Anxiety leads to uncontrollable shaking

I am now in a position where I cannot face a crowd being the centre of attention. I can't talk in front of strangers in public without visibly shaking and my voice breaking. This manifested itself in the worst possible way recently at a school sports day in a dad's race. The expectation of my children, family and friends to 'win' the race led to an almost uncontrollable anxiety attack with my body and particularly legs shaking. It affected me so badly that within five seconds of running, I stumbled and fell because my legs practically gave way beneath me. I told everybody that I slipped, which was partly true, but the fact was my muscles gave way through sheer stress. The more at stake the more anxious I become. What worries me most is that my anxiety will prevent me from protecting my family at some point in the future when they need me most.

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  • Hi,

    That is a really common worry, not just for anxiety sufferers. I've had it too and still do in some way.

    Like you say, it was the expectation and pressure for you to win the race that allowed you to loose it.

    In these situations, we allow the shakes to happen, as it is caused by the adrenaline, and that is precisely what you need to fight or flight, run in your case. It sounds like you allowed the thoughts to overpower you, as you so wanted to win for your family.

    Next time, say to yourself, I'll just do my best, its good enough. no need to get so stressed with this really. Its all about competiveness, and maybe that was something you do too, being competitive. I'd go do the race again, and on purpose make sure I was last, and see how I felt, I bet I would feel better than being second.

    The real protection of your family is a universal worry, I've been doing martial arts for 35 yrs, and still worry I wont be able to protect them. And its a real worry too, it can happen, but is very very unlikely.

    Just being mindfull of where you go and at what time, will minimise this.

    I find, by working on my meditation, it has allowed me to become a calmer person, a compassionate person, and now I just dont get into situations like I used to.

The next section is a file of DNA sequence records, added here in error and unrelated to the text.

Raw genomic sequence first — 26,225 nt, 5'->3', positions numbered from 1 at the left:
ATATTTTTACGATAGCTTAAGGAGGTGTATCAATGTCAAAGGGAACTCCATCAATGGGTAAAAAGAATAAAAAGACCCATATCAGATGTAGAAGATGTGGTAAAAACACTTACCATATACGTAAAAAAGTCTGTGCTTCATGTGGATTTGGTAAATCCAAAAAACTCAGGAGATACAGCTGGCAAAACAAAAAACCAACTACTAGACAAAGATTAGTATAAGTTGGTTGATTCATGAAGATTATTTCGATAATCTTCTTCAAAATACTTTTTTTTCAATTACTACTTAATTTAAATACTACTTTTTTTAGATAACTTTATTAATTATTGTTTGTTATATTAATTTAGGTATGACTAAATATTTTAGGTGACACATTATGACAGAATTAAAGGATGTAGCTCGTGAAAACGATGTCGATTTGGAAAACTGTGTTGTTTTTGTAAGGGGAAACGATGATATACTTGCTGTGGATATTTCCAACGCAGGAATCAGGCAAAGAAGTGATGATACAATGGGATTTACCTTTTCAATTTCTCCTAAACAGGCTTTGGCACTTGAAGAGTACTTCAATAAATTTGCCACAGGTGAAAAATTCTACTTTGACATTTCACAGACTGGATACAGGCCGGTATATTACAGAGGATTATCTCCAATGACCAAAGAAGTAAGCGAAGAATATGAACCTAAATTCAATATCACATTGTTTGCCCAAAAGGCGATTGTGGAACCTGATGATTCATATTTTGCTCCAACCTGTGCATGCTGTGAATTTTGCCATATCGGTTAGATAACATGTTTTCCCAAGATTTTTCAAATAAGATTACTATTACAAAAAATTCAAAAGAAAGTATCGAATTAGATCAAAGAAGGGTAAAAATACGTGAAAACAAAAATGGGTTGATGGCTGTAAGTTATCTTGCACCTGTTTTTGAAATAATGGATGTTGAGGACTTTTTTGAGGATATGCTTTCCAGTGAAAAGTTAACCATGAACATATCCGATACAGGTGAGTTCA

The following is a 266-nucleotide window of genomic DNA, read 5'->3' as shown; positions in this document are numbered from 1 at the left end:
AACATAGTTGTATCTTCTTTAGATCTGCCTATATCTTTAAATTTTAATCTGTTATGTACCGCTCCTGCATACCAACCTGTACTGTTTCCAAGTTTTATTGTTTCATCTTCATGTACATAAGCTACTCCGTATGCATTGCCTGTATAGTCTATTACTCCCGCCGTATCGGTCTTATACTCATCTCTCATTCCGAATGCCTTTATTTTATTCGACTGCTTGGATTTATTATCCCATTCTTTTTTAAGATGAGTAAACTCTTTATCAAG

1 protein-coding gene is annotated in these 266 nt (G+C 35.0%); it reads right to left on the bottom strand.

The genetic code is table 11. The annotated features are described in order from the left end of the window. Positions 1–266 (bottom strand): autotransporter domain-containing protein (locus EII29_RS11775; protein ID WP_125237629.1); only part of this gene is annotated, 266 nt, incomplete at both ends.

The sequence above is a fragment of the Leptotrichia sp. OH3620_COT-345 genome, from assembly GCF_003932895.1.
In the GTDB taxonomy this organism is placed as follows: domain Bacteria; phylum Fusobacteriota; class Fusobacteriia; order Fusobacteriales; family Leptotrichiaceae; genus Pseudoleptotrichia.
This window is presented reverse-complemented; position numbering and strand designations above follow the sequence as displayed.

I still have a hair trigger temper, but even that can be taimed :-) I just dont react to it as much.

    When I get the shaking, what I do is shake my legs and arms, actually use up some of the adrenaline, I also run on the spot, getting my knees up as far as possible, it helps.

    Wishing you well

    B

    xxxx

  • Hi MrJones

    I don't know if you are in a position to be able to do yoga. I attend a yoga class at my local VirginActive Gym, where I can also do swimming, gym machines, weights, Jacuzzi, spa, sauna, steam room and lots of other classes for a monthly subscription of £37 per month

    (off peak) Good value I think. There are several men in my yoga class and one of the relaxation exercises we do involves swinging and shaking our arms and legs. It really gets rid of any stress which has built up. We also do breathing and relaxation exercises. I always feel much calmer afterwards. I am a carer for my son who has schizophrenia and he leads a very chaotic lifestyle - hence I worry and have anxiety about him.

  • Dear Mr Jones, I know exactly how you feel. Up until a few weeks ago I attended a group meeting for therapy. It was a great help and I really looked forward to seeing the people there...THEN .....I was late, frantic search for a parking place, eventually got there and sat down, talked to someone on the chair next to me then looked around and realised that everyone was looking at me because the meeting had begun......uuuuuuhhhhh, then I realised I'd I'd left my bottle of water in the car (one of my comfort blankets), instantly I felt judged, started to shiver and shake, felt my neck was going to convulse if I turned to look at anyone. That was over four weeks ago and I am in fear of going there again even though I want to so badly.

  • Hello everyone.

    Thank you for taking the time to talk to share your advice/experiences. I have talked to my wife, who didn't realise this was affecting me so badly, and like you has shared some useful advice. My next stop is to see a doctor and hopefully they'll be able to give me some advice on local clubs/experts where I can seek some help.

    Cheers.

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